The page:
The exhibition of Sergey Novikov has opened in the Yu. Teush Photo Gallery on 8th floor of SUSU’s main building in honour of 75th anniversary of the University. Sergey Novikov is a photographer from the Ural Branch of the Russian Academy of Sciences (RAS) who has been working with SUSU (NRU) at the invitation of a corresponding member of RAS, SUSU President German Vyatkin for almost 25 years. Over the course of this period a photo album of the University’s professors has been published in the Russian photo project. The portraits of eminent scholars hang in the University Council’s Hall.
Today’s exhibition featuring portraits of SUSU professors is a unique way of congratulating the photographer on the 75th anniversary of our university. The exhibition of Sergey Novikov’s works is organised in the Photo Gallery named after Yury Teush, a graduate of Chelyabinsk Polytechnic Institute, not for the first time. Few people know that Sergey Novikov is a student of the press photographer and well-known photo artist Yury Teush. The portrait master still reverently cherishes the memory of his teacher, who used to teach photography in the Pedagogical Institute and mentored him in the Chelyabinsk Photo Club in the 1970s.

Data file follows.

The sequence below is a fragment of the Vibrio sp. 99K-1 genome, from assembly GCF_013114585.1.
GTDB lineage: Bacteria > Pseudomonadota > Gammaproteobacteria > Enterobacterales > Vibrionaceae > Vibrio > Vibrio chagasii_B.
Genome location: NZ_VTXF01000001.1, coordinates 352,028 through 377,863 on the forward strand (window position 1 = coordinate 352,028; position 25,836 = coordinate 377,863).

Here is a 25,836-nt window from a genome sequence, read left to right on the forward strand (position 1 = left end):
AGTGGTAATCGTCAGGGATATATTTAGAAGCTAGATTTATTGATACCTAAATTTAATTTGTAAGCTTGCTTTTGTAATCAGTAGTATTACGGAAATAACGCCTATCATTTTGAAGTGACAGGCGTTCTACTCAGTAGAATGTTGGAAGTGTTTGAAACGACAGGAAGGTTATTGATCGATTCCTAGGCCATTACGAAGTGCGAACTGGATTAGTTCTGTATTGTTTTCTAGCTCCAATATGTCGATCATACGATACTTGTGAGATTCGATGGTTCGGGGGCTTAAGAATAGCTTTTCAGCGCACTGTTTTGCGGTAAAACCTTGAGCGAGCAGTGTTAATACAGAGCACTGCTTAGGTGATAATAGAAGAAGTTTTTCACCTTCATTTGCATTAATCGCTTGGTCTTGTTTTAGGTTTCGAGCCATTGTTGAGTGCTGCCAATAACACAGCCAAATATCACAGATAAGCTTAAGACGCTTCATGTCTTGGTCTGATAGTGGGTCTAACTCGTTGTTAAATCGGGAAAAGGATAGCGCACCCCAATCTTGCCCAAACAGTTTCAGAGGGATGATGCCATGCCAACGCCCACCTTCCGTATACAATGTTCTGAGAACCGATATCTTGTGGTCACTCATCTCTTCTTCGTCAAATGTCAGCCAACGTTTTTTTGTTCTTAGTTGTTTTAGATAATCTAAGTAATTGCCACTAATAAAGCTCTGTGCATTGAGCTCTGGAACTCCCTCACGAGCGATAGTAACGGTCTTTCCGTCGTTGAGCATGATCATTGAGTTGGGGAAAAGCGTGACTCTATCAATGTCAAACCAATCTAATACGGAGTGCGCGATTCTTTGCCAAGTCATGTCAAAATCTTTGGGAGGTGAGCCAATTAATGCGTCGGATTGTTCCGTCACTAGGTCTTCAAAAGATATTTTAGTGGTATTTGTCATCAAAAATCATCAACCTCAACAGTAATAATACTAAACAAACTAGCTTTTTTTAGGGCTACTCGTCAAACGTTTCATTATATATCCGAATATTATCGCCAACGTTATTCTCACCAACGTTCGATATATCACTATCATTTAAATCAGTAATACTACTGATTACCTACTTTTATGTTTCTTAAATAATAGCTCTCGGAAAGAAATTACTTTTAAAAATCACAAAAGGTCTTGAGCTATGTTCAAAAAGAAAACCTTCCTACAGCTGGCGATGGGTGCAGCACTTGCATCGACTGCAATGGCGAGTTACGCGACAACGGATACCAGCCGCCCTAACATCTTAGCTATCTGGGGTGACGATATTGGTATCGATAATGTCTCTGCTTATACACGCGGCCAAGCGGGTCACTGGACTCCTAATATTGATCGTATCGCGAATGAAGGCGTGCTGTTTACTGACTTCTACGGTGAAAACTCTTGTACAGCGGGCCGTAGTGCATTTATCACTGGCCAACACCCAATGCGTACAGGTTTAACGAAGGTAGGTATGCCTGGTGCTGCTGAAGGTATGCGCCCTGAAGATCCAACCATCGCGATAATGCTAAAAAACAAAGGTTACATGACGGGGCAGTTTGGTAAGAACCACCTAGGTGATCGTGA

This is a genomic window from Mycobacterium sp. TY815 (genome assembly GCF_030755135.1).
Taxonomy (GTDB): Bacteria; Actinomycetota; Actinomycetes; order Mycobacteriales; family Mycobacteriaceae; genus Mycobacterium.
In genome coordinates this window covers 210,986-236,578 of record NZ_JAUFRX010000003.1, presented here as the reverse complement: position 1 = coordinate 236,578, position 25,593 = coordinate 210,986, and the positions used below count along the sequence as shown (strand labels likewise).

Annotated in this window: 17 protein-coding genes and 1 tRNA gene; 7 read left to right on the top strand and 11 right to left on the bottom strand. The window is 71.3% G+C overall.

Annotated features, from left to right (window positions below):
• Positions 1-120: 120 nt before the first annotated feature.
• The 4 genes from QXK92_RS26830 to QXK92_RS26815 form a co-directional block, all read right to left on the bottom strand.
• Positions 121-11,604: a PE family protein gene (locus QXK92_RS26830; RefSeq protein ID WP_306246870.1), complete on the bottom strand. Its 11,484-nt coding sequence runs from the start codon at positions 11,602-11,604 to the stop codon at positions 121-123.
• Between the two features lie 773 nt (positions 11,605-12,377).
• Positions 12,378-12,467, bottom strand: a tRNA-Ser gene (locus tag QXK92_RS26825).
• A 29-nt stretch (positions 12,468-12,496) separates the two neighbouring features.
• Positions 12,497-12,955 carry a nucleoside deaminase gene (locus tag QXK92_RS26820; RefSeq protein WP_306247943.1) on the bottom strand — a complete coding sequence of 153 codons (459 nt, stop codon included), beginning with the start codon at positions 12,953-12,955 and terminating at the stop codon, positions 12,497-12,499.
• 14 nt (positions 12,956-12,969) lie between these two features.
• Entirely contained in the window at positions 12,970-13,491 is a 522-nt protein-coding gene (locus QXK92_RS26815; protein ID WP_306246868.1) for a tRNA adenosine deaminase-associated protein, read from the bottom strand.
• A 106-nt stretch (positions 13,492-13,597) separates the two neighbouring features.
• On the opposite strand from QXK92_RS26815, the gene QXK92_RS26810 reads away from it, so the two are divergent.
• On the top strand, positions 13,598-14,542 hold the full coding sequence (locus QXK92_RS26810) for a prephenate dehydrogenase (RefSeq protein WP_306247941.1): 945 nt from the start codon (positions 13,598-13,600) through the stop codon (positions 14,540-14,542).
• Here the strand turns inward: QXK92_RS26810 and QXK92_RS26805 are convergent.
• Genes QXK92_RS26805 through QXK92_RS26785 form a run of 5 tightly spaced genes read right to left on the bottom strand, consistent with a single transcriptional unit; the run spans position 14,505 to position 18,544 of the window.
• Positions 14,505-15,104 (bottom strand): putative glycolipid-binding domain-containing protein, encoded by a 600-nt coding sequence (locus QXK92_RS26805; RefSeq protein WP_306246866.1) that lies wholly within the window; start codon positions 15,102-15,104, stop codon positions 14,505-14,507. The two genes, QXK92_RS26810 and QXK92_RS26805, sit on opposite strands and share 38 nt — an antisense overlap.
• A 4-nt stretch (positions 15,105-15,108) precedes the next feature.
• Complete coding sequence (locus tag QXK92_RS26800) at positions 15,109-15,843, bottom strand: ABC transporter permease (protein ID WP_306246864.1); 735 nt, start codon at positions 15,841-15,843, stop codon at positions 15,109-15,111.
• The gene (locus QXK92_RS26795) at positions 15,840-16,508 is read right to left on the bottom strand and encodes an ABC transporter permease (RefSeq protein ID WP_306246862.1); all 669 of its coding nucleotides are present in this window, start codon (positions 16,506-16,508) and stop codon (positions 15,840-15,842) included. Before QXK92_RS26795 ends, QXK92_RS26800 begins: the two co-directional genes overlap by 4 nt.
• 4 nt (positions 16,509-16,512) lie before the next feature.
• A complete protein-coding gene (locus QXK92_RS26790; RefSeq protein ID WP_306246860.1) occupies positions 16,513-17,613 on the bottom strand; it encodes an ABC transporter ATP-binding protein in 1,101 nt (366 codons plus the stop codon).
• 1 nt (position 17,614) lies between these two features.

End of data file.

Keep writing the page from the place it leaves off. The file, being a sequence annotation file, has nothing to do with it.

There is a black-and-white photo, academics’ portraits in the chronicle style, author’s copies (large ones will be presented to the SUSU museum) in front of you. One can get such psychologically subtle and expressive portraits after thirty years of practically daily shooting. There was no other master and memory keeper in the USSR, and still no one can be compared to him in the present-day Russia.
Probably, Sergey Novikov is the only photo artist in our country, who hasn’t been affected by digital technologies unless one counts printing processes when reproducing his 10 photo albums from the series “The Portrait of Intelligence”. The point is that the master knows that deep and rich colours of film and author print couldn’t be replaced in terms of quality by new technologies. And the colour prevents from expressing a “facial landscape” at the moment of culmination when a thought strikes the mind of scholars.